There are many indicia of Gotham's control over the nurses' work, whether during the performance of overtime or non-overtime hours. As an initial matter, Gotham's control is shown by its ability to hire and fire the nurses and to assign them work. Furthermore, Gotham's employment contract with the nurses requires them to comply with recognized standards of medical care; maintain professional licensing and immunization requirements; comply with Gotham's billing requirements; and maintain a specific amount of malpractice and liability insurance. Finally, Gotham controls the nurses' pay, whether through its payments to the nurses for hours "worked," the wages negotiated by Gotham with the hospitals or, as highlighted by this case, through the work rule itself. [5] See Barfield v. New York City Health and Hospitals Corp., 432 F. Supp. 2d 390, 392 (S.D.N.Y. 2006) (noting, in the context of a joint employment analysis, that the nurse "was paid, and in that sense employed, by the nursing referral agencies.").

    The district court's statement that the work is controlled and required "not by Gotham in at least the first instance," but by the hospitals, Tr. 110, suggests that only one entity may exercise control. That is not the case. In a joint employment context, which may very well exist here, [6] the very nature of the employment relationship necessarily involves dual control. Gotham, the acknowledged employer of the nurses, clearly exercises a substantial degree of control over the nurses' overtime work. [7]

    Additionally, there is no question that Gotham derived a substantial benefit from the nurses' work. Most significantly, and as the district court itself recognized in regard to the overtime hours, the hospitals paid Gotham for the nurses' overtime work, and "the performance of the extra work carrie[d] a noticeable increase in Gotham's earnings." Tr. 110. [8] It also can fairly be assumed that the nurses' overtime hours benefited Gotham's reputation as a temporary staffing company that provided reliable nurses willing to work unscheduled hours.

    Therefore, the district court erred as a matter of law by concluding that Gotham's nurses were not performing "work" for Gotham under the FLSA when performing overtime hours. This fundamental legal error infected the district court's entire contempt analysis.

2.    It is Undisputed that Gotham Knew its Nurses Were Performing Overtime Work.

    It is also clear that Gotham suffered or permitted the nurses' overtime "work" hours to be performed, i.e., they were performed with Gotham's knowledge, despite not being specifically requested by Gotham. See Holzapfel, 145 F.3d at 523 (once it is established that the employee has engaged in "work," the question becomes whether the work was "suffered or permitted" by the employer). The district court's failure to apply correctly the "suffer or permit" analysis also constitutes legal error.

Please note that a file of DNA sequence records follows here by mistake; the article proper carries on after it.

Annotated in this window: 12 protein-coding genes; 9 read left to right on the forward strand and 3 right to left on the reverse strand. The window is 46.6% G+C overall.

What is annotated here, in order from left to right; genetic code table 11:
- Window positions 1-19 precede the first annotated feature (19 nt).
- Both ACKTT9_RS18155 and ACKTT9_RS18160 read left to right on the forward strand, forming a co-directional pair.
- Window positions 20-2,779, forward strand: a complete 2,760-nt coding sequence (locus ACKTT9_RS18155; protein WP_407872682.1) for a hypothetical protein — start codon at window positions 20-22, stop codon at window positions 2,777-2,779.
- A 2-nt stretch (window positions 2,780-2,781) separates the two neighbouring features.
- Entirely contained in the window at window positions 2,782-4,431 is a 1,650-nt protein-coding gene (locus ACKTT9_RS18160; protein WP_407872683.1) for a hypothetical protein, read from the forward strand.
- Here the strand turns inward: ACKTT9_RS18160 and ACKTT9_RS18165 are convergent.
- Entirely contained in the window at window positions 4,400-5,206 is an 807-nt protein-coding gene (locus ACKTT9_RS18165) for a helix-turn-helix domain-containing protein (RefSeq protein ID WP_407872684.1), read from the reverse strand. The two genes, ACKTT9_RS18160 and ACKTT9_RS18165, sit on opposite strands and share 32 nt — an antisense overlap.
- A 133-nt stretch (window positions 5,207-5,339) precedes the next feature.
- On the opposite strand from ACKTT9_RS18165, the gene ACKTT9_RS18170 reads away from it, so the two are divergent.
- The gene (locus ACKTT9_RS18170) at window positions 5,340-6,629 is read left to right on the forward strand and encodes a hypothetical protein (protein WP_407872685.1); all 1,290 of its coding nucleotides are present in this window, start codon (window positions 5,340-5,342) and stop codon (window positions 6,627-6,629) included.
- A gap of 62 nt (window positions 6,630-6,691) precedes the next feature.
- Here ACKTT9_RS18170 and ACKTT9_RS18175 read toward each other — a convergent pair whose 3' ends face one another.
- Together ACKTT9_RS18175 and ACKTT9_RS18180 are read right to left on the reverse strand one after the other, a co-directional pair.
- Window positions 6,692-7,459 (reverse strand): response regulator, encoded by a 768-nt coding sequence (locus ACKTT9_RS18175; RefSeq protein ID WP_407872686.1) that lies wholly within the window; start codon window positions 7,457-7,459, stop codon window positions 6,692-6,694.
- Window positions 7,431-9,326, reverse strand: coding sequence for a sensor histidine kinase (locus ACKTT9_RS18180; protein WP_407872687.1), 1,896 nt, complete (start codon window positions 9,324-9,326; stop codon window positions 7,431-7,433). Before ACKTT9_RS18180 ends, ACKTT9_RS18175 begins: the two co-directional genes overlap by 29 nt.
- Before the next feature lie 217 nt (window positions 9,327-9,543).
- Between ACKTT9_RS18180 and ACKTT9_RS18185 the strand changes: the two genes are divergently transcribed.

Section 7(a) of the Act states that "no employer shall employ any of his employees" for more than 40 hours in a workweek unless the employee is compensated at least at one and one-half times her regular rate. 29 U.S.C. 207(a). "Employ" is defined as "to suffer or permit to work," 29 U.S.C. 203(g), thereby giving the term "employ" a scope that is the "broadest . . . that has ever been included in any one act.'" Zheng, 355 F.3d at 69 (quoting U.S. v. Rosenwasser, 323 U.S. 360, 363 n.3 (1945)); see also Superior Care, Inc., 840 F.2d at 1058 (definition of "employ" is necessarily broad in accordance with the remedial purposes of the FLSA).

    The relevant interpretive regulations explain the concept of "suffer and permit" set forth in the statute:

Work not requested but suffered or permitted is work time. . . . The reason [such work is performed] is immaterial. [If] the employer knows or has reason to believe that [the employee] is continuing to work . . . the time is working time.

29 C.F.R. 785.11 (emphasis added). [9] Thus, Gotham cannot persuasively argue that its employees are not entitled to compensation for work that it did not request to be performed. "[A]n employee must be compensated for time she works outside of her scheduled shift, even if the employer did not ask that the employee work during that time, so long as the employer ‘knows or has reason to believe that [the employee] is continuing to work' and that work was ‘suffered or permitted' by the employer." Kosakow v. New Rochelle Radiology Assocs., P.C., 274 F.3d 706, 718 (2d Cir. 2001) (quoting 29 C.F.R. 785.11); see also Zheng, 355 F.3d at 66 ("An entity suffers or permits an individual to work if, as a matter of economic reality, the entity functions as the individual's employer.") (citations and internal quotation marks omitted); Holzapfel, 145 F.3d at 524 ("[O]nce an employer knows or has reason to know that an employee is working overtime, it cannot deny compensation even where the employee fails to claim overtime hours. An employer need not have actual knowledge of such off-site work; constructive knowledge will suffice.") (citations omitted); Barfield, 432 F. Supp. 2d at 395 (citing Holzapfel, 145 F.3d at 524, for the proposition that constructive knowledge is sufficient).